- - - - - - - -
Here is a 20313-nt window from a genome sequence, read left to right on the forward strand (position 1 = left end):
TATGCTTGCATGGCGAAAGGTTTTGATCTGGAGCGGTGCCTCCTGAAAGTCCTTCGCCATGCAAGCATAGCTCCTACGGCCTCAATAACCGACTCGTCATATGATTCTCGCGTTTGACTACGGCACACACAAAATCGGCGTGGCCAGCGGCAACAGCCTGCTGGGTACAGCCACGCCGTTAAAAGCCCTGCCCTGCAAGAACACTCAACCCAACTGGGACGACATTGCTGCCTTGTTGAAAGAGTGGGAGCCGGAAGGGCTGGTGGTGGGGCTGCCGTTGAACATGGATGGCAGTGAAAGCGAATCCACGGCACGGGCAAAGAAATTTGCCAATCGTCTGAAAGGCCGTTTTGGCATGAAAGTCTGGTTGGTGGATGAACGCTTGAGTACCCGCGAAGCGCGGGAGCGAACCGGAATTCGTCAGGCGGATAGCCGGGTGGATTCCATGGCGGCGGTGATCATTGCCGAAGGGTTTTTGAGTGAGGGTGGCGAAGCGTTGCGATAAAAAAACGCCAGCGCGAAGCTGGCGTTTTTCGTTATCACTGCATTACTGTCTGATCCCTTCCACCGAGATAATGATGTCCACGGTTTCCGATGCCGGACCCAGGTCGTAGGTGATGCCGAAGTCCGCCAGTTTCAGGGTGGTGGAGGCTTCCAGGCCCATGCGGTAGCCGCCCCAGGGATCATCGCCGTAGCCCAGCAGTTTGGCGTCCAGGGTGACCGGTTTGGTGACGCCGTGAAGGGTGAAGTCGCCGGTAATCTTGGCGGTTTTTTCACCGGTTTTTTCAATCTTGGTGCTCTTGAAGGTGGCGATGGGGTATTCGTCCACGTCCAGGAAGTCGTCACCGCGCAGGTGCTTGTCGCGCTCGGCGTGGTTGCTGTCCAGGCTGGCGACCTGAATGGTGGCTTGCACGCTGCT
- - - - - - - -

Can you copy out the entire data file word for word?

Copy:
Here is a 20313-nt window from a genome sequence, read left to right on the forward strand (position 1 = left end):
TATGCTTGCATGGCGAAAGGTTTTGATCTGGAGCGGTGCCTCCTGAAAGTCCTTCGCCATGCAAGCATAGCTCCTACGGCCTCAATAACCGACTCGTCATATGATTCTCGCGTTTGACTACGGCACACACAAAATCGGCGTGGCCAGCGGCAACAGCCTGCTGGGTACAGCCACGCCGTTAAAAGCCCTGCCCTGCAAGAACACTCAACCCAACTGGGACGACATTGCTGCCTTGTTGAAAGAGTGGGAGCCGGAAGGGCTGGTGGTGGGGCTGCCGTTGAACATGGATGGCAGTGAAAGCGAATCCACGGCACGGGCAAAGAAATTTGCCAATCGTCTGAAAGGCCGTTTTGGCATGAAAGTCTGGTTGGTGGATGAACGCTTGAGTACCCGCGAAGCGCGGGAGCGAACCGGAATTCGTCAGGCGGATAGCCGGGTGGATTCCATGGCGGCGGTGATCATTGCCGAAGGGTTTTTGAGTGAGGGTGGCGAAGCGTTGCGATAAAAAAACGCCAGCGCGAAGCTGGCGTTTTTCGTTATCACTGCATTACTGTCTGATCCCTTCCACCGAGATAATGATGTCCACGGTTTCCGATGCCGGACCCAGGTCGTAGGTGATGCCGAAGTCCGCCAGTTTCAGGGTGGTGGAGGCTTCCAGGCCCATGCGGTAGCCGCCCCAGGGATCATCGCCGTAGCCCAGCAGTTTGGCGTCCAGGGTGACCGGTTTGGTGACGCCGTGAAGGGTGAAGTCGCCGGTAATCTTGGCGGTTTTTTCACCGGTTTTTTCAATCTTGGTGCTCTTGAAGGTGGCGATGGGGTATTCGTCCACGTCCAGGAAGTCGTCACCGCGCAGGTGCTTGTCGCGCTCGGCGTGGTTGCTGTCCAGGCTGGCGACCTGAATGGTGGCTTGCACGCTGCT